David Lisenby lives in Kansas City, Missouri, where he teaches Spanish at William Jewell College. He has translated work by Cuban writers Abilio Estévez, Anna Lidia Vega Serova, and Gerardo Fulleda León. His publications have appeared in Revista Canadiense de Estudios HispánicosAfro-Hispanic Review, Latin American Theatre Review, and Cuba Counterpoints.



Yazmine Livinalli is a translator from Caracas, Venezuela. She graduated with her degree in Translation and Interpreting in English, French, and Spanish from the Universidad Central de Venezuela. She is also a public interpreter and took specialized courses on legal translation at the Universidad Metropolitana. She has performed simultaneous and consecutive interpreting at various types of conferences, both in Venezuela and internationally. She has worked as an independent translator for over twenty years. Although the majority of her work is in scientific and technical fields, she works with several outlets and civil associations on matters of general social interest.


Olivia Lott is a doctoral student in Hispanic Language & Literature at Washington University in St. Louis (United States), specializing in contemporary Spanish American poetry and literary translation.  In 2015-2016, she received a Fulbright grant to translate contemporary poetry from Colombia.  These translations have been published in journals in and beyond the United States, including Mantis, Sakura Review, Círculo de Poesía, La Raíz Invertida and Otro Páramo.  



Olivia Lott’s translations of Spanish American poetry have most recently appeared in or are forthcoming from Brooklyn Rail in TranslationThe Kenyon Review, MAKE Magazine, Spoon River Poetry ReviewWaxwing, and World Literature Today. She is the co-translator (with Barbara Jamison) of Cuban poet Soleida Ríos’s The Dirty Text (Kenning Editions, 2018). Lott is a Ph.D. Student and Olin Fellow in Hispanic Studies at Washington University in St. Louis, where she is writing a dissertation on translation, revolution, and Latin American neo-avant-garde poetry.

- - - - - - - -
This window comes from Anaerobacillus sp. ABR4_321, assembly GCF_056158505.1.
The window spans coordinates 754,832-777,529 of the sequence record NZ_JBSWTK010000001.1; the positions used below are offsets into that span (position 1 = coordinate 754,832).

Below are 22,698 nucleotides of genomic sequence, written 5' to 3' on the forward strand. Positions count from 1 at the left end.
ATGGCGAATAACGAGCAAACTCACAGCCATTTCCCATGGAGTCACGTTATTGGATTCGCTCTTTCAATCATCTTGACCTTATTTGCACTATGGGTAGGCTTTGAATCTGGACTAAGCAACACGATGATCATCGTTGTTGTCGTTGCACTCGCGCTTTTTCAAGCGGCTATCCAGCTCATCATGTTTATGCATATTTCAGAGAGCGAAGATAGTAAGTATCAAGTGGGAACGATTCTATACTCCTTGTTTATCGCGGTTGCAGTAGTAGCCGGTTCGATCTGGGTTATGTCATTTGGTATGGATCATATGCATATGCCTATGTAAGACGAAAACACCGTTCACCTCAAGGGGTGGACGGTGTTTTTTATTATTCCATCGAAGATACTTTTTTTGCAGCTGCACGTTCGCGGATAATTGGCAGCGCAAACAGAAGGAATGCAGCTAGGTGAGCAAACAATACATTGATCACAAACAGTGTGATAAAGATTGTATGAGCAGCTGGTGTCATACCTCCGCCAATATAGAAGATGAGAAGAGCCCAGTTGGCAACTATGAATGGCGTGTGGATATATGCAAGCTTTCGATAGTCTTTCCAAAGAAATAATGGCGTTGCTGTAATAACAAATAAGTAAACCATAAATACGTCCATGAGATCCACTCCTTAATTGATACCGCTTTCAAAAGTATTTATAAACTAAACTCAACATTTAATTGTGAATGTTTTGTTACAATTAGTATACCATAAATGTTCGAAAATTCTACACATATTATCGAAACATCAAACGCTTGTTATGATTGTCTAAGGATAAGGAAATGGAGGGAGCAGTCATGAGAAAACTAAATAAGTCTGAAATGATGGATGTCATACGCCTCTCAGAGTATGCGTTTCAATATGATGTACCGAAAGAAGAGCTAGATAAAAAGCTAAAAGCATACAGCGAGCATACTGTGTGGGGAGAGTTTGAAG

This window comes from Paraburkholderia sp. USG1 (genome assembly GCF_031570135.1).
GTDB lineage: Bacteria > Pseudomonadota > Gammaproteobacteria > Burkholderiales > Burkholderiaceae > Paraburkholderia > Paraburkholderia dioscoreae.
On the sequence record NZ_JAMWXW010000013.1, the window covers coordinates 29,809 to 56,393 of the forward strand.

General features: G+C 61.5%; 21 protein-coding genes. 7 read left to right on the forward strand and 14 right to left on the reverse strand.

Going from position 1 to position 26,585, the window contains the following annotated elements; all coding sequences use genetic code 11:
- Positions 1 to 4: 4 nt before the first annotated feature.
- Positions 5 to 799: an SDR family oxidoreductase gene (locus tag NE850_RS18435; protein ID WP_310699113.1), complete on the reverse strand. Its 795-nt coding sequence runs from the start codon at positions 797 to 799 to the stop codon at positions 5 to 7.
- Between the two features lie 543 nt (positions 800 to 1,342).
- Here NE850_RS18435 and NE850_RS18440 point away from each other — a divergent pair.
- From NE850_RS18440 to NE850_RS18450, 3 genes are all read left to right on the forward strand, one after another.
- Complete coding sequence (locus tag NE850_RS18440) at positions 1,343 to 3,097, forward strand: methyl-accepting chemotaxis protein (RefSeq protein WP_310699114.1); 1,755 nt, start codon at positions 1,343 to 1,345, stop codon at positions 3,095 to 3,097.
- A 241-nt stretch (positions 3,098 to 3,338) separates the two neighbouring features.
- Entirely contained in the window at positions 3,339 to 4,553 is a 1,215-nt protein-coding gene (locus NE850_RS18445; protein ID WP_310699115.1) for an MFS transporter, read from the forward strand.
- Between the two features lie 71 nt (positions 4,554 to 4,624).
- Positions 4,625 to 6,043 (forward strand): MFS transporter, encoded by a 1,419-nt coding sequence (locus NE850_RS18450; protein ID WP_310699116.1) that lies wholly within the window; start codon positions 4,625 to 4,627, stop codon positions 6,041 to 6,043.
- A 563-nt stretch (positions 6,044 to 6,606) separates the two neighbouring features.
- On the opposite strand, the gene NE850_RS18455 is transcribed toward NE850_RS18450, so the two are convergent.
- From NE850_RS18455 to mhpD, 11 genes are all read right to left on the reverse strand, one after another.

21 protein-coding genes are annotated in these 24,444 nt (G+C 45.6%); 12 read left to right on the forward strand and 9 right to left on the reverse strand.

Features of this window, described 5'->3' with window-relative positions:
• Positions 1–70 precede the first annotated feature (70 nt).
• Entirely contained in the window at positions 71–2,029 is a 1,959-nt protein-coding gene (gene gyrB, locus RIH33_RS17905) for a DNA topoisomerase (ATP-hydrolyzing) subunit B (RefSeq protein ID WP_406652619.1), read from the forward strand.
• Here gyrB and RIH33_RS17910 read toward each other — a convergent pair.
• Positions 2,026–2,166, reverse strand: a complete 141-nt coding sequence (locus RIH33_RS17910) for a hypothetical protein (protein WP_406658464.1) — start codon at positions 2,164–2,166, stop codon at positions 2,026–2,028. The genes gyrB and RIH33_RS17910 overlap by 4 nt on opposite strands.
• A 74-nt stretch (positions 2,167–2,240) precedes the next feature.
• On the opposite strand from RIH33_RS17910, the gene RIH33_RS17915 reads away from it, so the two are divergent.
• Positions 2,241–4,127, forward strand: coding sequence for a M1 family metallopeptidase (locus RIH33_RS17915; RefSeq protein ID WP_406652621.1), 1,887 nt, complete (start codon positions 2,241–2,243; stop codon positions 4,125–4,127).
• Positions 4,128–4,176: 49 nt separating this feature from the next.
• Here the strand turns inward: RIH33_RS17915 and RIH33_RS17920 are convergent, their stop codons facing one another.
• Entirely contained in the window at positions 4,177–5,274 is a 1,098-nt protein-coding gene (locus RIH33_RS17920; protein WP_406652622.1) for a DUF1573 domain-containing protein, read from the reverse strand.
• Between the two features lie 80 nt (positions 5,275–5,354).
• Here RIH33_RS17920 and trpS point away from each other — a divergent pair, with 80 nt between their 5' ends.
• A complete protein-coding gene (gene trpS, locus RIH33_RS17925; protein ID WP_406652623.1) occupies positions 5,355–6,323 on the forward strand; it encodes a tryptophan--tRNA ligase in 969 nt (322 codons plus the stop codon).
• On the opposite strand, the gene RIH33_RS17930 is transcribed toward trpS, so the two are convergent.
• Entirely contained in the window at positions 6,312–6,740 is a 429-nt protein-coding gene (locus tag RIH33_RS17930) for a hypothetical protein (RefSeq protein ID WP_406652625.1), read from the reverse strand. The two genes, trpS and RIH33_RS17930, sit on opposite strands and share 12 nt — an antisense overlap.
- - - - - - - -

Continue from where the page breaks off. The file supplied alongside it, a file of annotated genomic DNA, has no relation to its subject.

Christina MacSweeney was awarded the 2016 Valle Inclán Translation Prize for her translations of Valeria Luiselli’s The Story of My Teeth, and her translations of Daniel Saldaña París’s novel Among Strange Victims was a finalist in the 2017 Best Translated Book Award. In 2017 she published a translation of Elvira Navarro’s A Working Woman, followed in 2018 by Empty Set (Verónica Gerber Bicecci), and Tomb Song and The House of the Pain of Others (Julián Herbert), all of which have received critical acclaim. Her work has also been included in various anthologies of Latina American Literature. Christina also collaborated with Verónica Gerber Bicecci on the bilingual book Palabras migrantes / Migrant Words. Her translations of Bring Me the Head of Quentin Tarantino (Julián Herbert), On Lighthouses, a book-length essay by Jazmina Barrera, and Elvira Navarro’s short story collection Rabbit Island are forthcoming in 2020.



Chris Madison is a freelance translator living in California. He holds an MA in Spanish translation from the Middlebury Institute of International Studies. His translation of Rafael Rojas’ “Octavio Armand and Zequeira’s Hat” appeared in the November 2018 issue of Latin American Literature Today.



Carol Maier is Professor Emerita at Kent State University. She has translated work by Nuria Amat, Octavio Armand, Rosa Chacel, Severo Sarduy, and María Zambrano, among others. In addition, she has edited or co-edited two special issues and several collections of essays, including Between Language and Cultures: Translation and Cross-Cultural Texts, with Anuradha Dingwaney, and Literature and Translation: Teaching Issues and Reading Practices, with Françoise Massardier-Kenney. Currently, she is editing a volume in honor of the late Helen Lane, a translation of Armand’s Clinamen, and new work by and about Chacel. Her translations have received awards from the MLA, ALTA, and the Eugene M. Kayden Endowment. She serves as the book review editor for TIS: Translation and Interpreting Studies and is a member of the advisory board of The Translator, TTR, and the book series Literatures, Cultures, Translation (Bloomsbury).